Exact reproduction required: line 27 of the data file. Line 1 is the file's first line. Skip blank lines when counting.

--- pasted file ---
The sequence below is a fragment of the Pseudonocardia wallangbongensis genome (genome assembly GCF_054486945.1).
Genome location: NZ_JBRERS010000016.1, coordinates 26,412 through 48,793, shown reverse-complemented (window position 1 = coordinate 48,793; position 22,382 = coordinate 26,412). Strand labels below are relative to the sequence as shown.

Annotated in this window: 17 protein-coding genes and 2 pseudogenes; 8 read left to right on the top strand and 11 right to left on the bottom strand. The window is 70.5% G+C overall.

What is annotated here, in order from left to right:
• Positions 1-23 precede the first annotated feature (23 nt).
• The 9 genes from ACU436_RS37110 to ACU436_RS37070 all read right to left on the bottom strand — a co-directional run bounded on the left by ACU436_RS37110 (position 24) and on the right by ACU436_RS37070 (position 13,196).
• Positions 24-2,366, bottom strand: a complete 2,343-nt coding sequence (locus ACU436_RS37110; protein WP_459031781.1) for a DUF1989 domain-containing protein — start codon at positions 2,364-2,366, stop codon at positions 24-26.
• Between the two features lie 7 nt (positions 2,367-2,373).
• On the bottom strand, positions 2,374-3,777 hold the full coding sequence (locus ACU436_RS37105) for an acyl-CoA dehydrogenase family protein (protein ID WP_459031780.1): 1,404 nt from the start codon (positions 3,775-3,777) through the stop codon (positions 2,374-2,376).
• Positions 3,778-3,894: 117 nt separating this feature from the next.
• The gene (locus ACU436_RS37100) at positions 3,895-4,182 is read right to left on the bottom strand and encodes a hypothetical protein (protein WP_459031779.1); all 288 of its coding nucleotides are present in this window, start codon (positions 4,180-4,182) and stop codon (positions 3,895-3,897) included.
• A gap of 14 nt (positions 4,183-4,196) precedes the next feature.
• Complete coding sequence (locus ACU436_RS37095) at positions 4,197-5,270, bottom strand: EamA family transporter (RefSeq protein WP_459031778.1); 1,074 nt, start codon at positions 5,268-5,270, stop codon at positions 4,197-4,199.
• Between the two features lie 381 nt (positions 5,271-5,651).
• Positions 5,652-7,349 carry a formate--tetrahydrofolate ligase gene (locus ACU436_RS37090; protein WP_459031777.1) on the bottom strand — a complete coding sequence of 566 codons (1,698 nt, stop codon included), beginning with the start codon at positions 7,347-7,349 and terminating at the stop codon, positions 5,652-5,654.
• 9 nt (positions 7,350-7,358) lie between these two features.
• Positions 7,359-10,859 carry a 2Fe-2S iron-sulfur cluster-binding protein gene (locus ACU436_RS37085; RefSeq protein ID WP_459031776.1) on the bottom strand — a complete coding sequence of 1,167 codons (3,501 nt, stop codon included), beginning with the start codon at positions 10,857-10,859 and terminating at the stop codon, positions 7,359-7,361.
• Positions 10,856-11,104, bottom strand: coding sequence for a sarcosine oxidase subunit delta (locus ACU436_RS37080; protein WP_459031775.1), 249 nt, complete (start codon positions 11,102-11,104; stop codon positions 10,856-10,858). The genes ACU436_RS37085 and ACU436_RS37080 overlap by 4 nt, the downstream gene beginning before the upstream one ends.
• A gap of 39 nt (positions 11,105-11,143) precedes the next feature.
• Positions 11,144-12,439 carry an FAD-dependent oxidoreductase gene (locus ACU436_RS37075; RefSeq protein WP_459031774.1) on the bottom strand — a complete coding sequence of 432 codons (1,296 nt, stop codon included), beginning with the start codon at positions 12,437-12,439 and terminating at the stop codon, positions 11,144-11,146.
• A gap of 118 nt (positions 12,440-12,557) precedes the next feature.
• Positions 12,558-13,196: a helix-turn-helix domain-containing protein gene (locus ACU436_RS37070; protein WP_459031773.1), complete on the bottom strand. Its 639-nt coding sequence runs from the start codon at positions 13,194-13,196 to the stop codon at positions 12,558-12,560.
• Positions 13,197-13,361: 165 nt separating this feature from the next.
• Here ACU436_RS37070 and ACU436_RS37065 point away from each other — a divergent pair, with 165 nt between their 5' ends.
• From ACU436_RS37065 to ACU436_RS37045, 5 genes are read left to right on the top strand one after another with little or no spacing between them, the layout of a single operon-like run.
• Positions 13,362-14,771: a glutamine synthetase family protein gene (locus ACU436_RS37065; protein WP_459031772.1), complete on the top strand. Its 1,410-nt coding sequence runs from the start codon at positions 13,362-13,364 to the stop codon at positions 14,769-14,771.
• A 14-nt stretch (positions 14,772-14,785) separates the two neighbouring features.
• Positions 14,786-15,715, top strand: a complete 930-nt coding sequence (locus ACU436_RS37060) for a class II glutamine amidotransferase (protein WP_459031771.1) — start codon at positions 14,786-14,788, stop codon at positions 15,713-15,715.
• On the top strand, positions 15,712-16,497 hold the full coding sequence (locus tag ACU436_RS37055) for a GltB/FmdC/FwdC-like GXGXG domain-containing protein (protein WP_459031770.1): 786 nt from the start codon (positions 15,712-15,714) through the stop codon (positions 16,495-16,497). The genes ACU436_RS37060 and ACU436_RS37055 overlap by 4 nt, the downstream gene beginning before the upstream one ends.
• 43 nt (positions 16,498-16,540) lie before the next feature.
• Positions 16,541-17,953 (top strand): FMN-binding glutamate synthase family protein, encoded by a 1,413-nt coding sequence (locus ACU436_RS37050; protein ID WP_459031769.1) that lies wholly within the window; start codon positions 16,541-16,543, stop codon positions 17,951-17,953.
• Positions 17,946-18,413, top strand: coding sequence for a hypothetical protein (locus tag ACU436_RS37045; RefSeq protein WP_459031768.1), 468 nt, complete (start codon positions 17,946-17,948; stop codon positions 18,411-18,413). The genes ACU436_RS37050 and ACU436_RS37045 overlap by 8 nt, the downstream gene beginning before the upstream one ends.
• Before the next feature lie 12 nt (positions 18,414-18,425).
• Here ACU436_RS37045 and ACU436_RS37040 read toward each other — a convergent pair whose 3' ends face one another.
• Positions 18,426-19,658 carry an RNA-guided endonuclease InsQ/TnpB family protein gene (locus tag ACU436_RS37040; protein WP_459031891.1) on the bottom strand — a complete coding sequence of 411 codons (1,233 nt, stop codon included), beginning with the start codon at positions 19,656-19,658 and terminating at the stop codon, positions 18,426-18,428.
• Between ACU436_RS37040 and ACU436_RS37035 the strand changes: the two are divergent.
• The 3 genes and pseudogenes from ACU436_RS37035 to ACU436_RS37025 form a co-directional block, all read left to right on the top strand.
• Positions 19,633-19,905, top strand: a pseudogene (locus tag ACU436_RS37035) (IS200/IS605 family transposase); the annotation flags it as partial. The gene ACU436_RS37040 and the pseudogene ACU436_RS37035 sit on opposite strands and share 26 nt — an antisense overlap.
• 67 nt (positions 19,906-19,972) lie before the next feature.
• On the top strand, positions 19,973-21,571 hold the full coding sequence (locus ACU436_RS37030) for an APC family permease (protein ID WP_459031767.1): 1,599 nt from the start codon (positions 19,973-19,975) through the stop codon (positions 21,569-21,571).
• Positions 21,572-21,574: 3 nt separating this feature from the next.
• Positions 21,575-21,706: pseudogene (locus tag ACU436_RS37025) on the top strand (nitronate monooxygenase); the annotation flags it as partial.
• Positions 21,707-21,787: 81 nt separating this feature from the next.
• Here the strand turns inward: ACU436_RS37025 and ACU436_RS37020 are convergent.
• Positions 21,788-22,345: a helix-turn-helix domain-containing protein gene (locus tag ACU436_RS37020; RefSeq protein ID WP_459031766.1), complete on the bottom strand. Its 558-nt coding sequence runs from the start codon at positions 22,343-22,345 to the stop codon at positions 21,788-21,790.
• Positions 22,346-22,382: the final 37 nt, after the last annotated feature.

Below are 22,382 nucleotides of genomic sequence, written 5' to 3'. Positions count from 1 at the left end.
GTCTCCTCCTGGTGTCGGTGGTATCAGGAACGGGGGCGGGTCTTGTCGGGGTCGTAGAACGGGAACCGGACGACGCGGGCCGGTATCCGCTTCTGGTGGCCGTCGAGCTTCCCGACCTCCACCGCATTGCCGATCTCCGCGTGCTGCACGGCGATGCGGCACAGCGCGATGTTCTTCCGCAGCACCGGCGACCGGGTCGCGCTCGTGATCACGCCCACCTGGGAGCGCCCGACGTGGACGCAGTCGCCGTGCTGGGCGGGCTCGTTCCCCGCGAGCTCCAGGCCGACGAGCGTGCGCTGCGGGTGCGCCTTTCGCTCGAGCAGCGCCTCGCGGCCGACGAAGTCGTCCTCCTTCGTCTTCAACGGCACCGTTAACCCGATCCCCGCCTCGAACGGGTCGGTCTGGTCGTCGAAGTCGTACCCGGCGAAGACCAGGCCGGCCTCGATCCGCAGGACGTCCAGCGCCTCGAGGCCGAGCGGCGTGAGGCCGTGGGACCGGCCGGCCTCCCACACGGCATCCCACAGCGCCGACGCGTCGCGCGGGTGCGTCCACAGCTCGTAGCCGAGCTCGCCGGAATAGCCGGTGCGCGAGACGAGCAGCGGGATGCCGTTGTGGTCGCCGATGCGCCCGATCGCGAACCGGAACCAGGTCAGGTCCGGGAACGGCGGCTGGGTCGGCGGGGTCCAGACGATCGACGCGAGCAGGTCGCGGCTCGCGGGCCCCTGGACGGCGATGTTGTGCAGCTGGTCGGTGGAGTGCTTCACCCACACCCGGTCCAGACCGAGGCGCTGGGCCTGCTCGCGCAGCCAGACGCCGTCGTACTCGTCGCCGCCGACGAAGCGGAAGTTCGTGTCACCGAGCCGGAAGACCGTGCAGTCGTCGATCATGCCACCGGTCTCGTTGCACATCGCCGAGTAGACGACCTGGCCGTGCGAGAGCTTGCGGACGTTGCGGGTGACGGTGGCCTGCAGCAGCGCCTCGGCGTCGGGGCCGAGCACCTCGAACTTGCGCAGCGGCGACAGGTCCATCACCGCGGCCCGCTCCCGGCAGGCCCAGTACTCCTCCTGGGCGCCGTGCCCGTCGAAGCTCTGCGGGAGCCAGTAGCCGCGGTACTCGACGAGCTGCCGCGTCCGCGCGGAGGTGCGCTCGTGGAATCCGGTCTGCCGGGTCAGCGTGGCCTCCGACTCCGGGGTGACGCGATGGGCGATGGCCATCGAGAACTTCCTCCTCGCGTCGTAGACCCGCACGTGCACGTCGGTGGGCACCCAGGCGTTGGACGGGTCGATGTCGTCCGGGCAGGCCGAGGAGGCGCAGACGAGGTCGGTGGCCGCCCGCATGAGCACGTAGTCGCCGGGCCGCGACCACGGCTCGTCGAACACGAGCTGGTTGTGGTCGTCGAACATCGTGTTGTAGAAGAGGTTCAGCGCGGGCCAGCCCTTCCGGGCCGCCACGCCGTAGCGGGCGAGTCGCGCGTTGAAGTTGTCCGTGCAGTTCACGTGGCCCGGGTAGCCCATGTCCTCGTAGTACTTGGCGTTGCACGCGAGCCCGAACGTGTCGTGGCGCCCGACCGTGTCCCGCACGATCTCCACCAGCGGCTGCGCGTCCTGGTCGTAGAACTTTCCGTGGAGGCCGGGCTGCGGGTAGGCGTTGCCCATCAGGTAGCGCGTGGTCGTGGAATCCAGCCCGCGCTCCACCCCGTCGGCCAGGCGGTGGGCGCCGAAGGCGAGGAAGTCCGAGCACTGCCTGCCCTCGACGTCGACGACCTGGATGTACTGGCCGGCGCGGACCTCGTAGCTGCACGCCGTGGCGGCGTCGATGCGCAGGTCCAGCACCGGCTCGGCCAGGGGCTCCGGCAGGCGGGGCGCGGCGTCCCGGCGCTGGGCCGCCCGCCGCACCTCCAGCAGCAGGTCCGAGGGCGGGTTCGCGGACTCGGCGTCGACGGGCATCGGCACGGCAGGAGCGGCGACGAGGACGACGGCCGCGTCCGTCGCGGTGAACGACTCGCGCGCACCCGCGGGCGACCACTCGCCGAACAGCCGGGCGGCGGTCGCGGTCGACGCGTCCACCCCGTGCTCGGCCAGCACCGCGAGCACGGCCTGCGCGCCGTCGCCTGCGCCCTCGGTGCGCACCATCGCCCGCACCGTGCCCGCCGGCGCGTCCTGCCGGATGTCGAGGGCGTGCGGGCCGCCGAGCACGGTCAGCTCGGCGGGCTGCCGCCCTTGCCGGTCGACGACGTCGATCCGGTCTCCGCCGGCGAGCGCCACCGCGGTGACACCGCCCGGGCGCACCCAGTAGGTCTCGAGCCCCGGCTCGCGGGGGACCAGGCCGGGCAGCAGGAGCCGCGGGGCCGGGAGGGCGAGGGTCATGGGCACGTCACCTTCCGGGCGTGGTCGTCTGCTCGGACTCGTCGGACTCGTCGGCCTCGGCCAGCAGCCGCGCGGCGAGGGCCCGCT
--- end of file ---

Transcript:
• A 14-nt stretch (positions 14,772-14,785) separates the two neighbouring features.